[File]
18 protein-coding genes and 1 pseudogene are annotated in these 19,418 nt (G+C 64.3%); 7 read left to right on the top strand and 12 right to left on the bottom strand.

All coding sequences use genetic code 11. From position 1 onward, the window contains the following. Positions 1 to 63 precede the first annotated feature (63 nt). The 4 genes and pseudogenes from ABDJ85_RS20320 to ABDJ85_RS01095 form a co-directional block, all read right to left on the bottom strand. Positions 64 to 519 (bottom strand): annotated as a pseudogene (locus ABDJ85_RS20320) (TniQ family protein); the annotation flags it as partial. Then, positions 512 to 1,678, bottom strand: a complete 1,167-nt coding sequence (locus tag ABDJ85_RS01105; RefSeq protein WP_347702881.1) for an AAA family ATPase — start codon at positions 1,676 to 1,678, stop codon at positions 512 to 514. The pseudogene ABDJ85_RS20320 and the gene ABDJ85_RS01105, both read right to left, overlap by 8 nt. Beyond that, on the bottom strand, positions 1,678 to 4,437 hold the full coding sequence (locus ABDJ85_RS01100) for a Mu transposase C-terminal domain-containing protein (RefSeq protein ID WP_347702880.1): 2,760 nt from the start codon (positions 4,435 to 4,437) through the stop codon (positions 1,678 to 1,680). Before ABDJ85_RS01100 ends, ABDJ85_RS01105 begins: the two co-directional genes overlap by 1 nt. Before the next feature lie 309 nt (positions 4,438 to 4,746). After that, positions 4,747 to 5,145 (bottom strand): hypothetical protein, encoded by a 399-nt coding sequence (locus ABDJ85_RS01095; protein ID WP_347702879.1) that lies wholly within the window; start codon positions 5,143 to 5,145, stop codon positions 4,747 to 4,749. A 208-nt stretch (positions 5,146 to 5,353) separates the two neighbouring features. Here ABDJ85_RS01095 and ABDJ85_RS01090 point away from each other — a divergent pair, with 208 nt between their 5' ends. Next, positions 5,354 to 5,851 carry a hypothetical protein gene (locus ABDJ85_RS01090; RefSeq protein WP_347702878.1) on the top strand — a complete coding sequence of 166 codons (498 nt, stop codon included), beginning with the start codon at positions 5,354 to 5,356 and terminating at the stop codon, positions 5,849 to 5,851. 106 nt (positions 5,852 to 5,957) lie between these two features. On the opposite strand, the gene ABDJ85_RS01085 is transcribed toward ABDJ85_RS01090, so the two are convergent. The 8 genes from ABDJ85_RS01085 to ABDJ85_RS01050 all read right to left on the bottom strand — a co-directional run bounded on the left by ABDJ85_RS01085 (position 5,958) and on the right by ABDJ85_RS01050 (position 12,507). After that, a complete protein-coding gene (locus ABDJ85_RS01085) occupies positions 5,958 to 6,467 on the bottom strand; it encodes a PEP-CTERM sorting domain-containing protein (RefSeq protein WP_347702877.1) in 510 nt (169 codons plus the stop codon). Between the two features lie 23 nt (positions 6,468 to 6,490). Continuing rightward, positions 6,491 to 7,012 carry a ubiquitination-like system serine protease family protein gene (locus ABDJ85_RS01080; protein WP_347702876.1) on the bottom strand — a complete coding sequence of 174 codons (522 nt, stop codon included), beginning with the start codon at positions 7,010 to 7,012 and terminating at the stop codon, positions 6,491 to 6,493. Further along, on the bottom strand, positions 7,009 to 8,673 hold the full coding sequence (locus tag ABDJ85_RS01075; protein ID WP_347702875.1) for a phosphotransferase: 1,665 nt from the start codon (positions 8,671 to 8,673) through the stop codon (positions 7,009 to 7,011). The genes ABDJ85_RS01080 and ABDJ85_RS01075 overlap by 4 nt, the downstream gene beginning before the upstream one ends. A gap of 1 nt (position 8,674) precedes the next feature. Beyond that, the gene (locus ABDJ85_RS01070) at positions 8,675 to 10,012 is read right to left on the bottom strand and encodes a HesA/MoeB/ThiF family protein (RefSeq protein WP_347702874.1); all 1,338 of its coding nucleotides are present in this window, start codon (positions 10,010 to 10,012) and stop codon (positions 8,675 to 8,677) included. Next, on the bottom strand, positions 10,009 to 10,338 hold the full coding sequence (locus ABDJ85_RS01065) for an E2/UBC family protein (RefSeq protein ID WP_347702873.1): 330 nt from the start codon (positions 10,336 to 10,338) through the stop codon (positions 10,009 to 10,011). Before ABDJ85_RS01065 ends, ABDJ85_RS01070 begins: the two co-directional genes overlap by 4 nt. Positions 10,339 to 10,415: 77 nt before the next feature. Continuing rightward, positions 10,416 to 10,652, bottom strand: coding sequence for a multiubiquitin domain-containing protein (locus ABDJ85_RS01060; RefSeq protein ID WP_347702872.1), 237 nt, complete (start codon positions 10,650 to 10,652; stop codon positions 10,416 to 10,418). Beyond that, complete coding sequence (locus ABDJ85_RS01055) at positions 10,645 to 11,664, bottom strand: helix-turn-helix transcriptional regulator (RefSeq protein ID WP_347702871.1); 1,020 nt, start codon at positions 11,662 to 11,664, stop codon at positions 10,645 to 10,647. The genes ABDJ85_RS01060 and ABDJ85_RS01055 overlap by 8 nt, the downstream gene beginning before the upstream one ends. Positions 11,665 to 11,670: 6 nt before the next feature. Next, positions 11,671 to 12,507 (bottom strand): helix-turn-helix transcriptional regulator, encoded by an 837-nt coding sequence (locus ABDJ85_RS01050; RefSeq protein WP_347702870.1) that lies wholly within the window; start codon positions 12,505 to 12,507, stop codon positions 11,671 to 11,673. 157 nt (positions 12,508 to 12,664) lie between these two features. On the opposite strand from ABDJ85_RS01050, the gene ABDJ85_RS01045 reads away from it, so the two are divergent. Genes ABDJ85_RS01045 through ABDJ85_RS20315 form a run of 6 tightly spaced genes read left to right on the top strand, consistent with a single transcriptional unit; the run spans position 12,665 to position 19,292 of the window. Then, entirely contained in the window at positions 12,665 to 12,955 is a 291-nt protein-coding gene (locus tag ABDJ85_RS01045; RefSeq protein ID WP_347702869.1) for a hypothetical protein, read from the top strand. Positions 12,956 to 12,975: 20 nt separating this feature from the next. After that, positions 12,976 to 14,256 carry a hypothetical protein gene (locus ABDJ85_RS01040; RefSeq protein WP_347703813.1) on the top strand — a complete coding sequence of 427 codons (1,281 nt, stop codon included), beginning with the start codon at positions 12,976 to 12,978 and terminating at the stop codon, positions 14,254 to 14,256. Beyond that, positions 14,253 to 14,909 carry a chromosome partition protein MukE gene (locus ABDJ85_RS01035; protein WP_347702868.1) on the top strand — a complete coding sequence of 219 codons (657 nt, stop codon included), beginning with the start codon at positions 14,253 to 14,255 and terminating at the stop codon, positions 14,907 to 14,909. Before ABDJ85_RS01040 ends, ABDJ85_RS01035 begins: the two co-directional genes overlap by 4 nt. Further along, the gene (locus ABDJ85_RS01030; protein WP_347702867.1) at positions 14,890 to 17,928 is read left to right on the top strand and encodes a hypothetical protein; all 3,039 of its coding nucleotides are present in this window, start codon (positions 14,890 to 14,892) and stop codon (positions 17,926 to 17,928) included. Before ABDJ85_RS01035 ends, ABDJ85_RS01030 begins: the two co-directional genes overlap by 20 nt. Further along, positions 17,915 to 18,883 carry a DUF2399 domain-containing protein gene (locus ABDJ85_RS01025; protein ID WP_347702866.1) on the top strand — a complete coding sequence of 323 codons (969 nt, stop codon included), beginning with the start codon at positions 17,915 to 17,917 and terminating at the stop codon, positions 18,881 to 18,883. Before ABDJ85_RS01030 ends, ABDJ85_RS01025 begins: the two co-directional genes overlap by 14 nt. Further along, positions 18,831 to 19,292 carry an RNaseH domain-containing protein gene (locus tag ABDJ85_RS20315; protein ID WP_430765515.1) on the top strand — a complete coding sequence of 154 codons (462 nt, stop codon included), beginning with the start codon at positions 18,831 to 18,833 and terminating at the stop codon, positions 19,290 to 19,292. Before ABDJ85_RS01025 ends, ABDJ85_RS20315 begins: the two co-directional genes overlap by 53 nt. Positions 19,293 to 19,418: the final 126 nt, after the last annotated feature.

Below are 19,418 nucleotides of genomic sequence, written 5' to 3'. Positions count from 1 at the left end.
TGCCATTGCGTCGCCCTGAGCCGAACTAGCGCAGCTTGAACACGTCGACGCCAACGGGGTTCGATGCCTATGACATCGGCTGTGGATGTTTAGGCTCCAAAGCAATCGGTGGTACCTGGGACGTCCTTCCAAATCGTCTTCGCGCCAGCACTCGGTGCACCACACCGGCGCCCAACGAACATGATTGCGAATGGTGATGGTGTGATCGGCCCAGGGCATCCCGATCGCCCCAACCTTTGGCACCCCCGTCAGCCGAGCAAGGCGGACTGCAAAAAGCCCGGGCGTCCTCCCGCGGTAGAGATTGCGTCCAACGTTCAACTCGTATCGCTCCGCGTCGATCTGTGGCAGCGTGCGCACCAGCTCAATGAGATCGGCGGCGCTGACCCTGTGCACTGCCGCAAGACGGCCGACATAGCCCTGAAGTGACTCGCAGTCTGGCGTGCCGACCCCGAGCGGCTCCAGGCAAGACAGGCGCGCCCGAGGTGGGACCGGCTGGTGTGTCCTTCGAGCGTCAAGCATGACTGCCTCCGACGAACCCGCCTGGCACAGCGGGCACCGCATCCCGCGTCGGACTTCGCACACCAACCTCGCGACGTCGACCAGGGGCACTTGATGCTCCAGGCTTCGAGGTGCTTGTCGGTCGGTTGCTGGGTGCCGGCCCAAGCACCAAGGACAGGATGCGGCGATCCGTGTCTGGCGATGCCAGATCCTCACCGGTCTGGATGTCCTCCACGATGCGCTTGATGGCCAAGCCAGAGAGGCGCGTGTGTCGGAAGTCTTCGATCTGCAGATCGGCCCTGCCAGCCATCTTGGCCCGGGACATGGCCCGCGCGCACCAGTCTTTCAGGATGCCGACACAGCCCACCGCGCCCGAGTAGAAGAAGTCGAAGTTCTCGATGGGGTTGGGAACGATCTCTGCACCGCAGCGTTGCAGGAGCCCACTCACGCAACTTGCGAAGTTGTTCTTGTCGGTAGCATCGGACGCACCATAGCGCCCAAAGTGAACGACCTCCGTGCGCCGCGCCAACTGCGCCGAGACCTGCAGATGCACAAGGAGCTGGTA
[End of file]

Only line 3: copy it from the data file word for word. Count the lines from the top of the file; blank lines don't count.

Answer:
Below are 19,418 nucleotides of genomic sequence, written 5' to 3'. Positions count from 1 at the left end.